We arrived in Brno, the second largest city in the Czech Republic by both area and population (pop. 400,000), early Sunday afternoon. Brno is a college town, but it has a reputation as being pretty sedate, which was fine with us. It was certainly quiet when we arrived.
From the train station, we walked the half mile up Masaryskova street to Hotel Pegas, our home for the next two nights. Our room was three floors above the pub on the ground floor that brewed its own pretty good beer.
Just a short way from our hotel is Freedom Square (Náměstí Svobody) which is the northern terminus of Masaryskova street.
We loved the old buildings and the huge expansive square. Not far away is another square known as the Vegetable Market (Zelný trh) which is situated in the middle of the historical city center, established in the 13th century.
Below is a photo of the Vegetable Market square; the building in the background is the Dietrichstein Palace, built in 1613-1616, which is now the Moravian Museum. Towering above the Dietrichstein Palace are the twin spires of the Cathedral of Saints Peter and Paul.
We walked across the Market square where I turned around and took this picture from the other side.
We toodled around town a little longer, then decided to head back to Freedom Square for a coffee. The building behind the outdoor cafe we stopped at is held up by giants!
Just north of Freedom Square, in front of St. Thomas church, is a bronze cast of Brno as it appeared in 1645 near the end of the Thirty Years War when it was a walled city, protected by the Špilberk Castle which sat on the hill above the town. At that time, the Cathedral of Saints Peter and Paul did not have its twin spire (it's the large building in the lower left, below). The large open area is the Vegetable Market and the triangular open area above that is Freedom Square.
Špilberk Castle was founded in the middle of 13th century. It successfully withstood a 3-month siege by Swedish Protestant forces in 1645 during the Thirty Years War, meaning that Brno and Moravia remained predominantly Roman Catholic and under the Habsburg's rule. Thereafter, Špilberk was converted into a prison and, later, a military barracks.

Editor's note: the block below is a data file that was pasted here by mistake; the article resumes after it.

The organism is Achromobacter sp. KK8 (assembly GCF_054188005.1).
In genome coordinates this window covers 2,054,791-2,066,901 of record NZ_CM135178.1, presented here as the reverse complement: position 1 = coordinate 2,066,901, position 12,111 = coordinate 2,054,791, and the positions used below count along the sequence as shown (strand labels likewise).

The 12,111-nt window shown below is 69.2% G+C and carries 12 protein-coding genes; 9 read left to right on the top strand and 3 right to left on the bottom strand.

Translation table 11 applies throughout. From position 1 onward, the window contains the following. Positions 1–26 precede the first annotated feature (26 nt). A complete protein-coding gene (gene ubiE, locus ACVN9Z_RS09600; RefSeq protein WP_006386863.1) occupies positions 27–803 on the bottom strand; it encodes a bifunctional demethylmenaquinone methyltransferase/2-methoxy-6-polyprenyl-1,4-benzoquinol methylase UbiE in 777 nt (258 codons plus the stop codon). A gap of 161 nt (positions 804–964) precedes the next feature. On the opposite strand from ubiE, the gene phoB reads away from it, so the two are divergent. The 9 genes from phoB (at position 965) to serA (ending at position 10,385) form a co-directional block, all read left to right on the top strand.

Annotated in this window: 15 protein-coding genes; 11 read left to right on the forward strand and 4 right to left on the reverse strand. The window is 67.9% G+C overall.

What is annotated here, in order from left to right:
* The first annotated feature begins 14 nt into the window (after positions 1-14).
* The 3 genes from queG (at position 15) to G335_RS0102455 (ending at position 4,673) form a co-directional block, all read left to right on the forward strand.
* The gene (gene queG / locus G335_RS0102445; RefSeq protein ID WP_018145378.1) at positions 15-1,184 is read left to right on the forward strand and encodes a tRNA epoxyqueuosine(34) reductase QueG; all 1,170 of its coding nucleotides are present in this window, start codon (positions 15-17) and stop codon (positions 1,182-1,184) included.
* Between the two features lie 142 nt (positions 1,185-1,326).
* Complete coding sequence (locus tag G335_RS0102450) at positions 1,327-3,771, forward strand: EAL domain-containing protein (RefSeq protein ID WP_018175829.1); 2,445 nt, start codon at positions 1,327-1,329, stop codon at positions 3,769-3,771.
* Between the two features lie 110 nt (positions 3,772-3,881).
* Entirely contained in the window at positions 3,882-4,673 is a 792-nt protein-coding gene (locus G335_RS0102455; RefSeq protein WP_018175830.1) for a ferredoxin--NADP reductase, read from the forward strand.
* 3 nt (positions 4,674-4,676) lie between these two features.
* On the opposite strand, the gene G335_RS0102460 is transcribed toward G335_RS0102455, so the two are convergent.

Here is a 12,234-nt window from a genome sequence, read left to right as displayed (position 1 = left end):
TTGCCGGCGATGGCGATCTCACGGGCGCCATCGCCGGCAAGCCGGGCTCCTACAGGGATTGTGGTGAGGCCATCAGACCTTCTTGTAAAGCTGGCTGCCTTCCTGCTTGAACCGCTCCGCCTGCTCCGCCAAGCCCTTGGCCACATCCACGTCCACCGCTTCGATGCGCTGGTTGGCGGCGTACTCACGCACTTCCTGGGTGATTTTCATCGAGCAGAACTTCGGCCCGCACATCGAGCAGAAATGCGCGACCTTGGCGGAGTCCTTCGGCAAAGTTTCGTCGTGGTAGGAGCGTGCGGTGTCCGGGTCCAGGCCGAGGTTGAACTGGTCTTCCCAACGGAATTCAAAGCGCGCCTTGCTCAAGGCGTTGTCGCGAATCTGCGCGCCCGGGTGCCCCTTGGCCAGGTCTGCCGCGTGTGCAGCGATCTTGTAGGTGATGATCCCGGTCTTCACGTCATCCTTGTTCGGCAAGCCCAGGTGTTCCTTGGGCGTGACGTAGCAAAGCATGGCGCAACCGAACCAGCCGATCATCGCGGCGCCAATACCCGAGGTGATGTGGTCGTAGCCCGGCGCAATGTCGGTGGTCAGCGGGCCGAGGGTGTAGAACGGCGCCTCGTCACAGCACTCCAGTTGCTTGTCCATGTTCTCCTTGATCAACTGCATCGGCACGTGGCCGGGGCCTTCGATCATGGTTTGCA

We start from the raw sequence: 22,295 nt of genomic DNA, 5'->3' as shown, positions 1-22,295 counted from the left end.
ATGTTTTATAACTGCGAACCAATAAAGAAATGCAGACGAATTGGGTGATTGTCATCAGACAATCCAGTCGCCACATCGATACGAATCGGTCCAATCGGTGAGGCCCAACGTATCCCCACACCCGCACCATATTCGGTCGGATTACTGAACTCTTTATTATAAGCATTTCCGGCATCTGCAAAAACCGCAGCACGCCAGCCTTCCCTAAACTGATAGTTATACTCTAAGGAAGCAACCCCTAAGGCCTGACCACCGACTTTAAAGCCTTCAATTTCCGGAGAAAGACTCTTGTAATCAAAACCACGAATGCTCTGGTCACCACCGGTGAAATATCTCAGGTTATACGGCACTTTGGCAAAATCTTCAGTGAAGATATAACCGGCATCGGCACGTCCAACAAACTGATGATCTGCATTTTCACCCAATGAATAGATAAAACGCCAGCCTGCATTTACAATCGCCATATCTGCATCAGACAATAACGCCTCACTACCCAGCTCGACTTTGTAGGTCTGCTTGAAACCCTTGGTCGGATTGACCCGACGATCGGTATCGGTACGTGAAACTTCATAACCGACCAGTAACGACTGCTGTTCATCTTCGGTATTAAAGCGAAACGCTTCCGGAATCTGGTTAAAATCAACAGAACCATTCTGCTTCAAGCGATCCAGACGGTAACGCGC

Following the Anschluss in early 1938 by which Hitler annexed Austria into the Third Reich, there was an effort by Germany to do the same to the western parts of Czechoslavakia known as the Sudetenland – Moravia and Bohemia – which was already largely populated by Germans. In an effort to placate Hitler, Britain and France entered into a settlement with Germany known as the Munich Agreement that permitted Germany to annex and occupy the Sudetenland. Consequently, Špilberk Castle became a barracks for the German Army which carried out further modifications.
This would probably be a good place for me to mention that WWII was not kind to the good people of Brno. Besides being bombed by the Allies in 1944 and 1945, resulting in 1,200 civilian deaths and the destruction of 1,278 buildings, nearly 1,000 Brno Jews were transported and died in Nazi concentration camps. Then, at the conclusion of the war in 1945, the Russians occupied Brno and expelled all 27,000 ethnic Germans from the city in a forced march to the Austrian border, 1,700 of them dying along the way.
Today, the castle sits in a park-like setting on a hill overlooking the city. We hiked up to the top where I took this photo. Of course, the fortifications are mostly gone now.
But the castle still has a commanding view of the Brno.
The only other structure elevated above the rest of the city is the Cathedral of Saints Peter and Paul on the top of Petrov Hill.
The Cathedral of Saints Peter and Paul was built in the Gothic style in the 14th century on the site of a former basilica. It was severely damaged by the invading Swedes during the Thirty Years War, but was rebuilt in stages over the next century. Surprisingly, the twin spires weren't added until 1909, although the whole structure looks ancient to me.
Brno has a UNESCO World Heritage site known as the Villa Tugendhat that we were determined to see before we left, so we walked all the way across town, passing this unique fountain along the way (it is programmed to draw and write with water).
Dale recently read the best-selling novel, “The Glass Room,” which was inspired by the story of Villa Tugendhat, its architect and owners.
According to Wikipedia, Villa Tugendhat:
… is one of the pioneering prototypes of modern architecture in Europe, and was designed by the German architect Ludwig Mies van der Rohe. Built of reinforced concrete between 1928 and 1930 for Fritz Tugendhat and his wife Greta, the villa soon became an icon of modernism.
Unfortunately for us, a Czech movie crew had monopolized the grounds for filming and Villa Tugendhat was closed to the public. That's the front of the house, behind the film production vehicles.
We asked if they needed an English-speaking extras for the film, but they said no. Oh, well, back to the hotel to pack for Prague.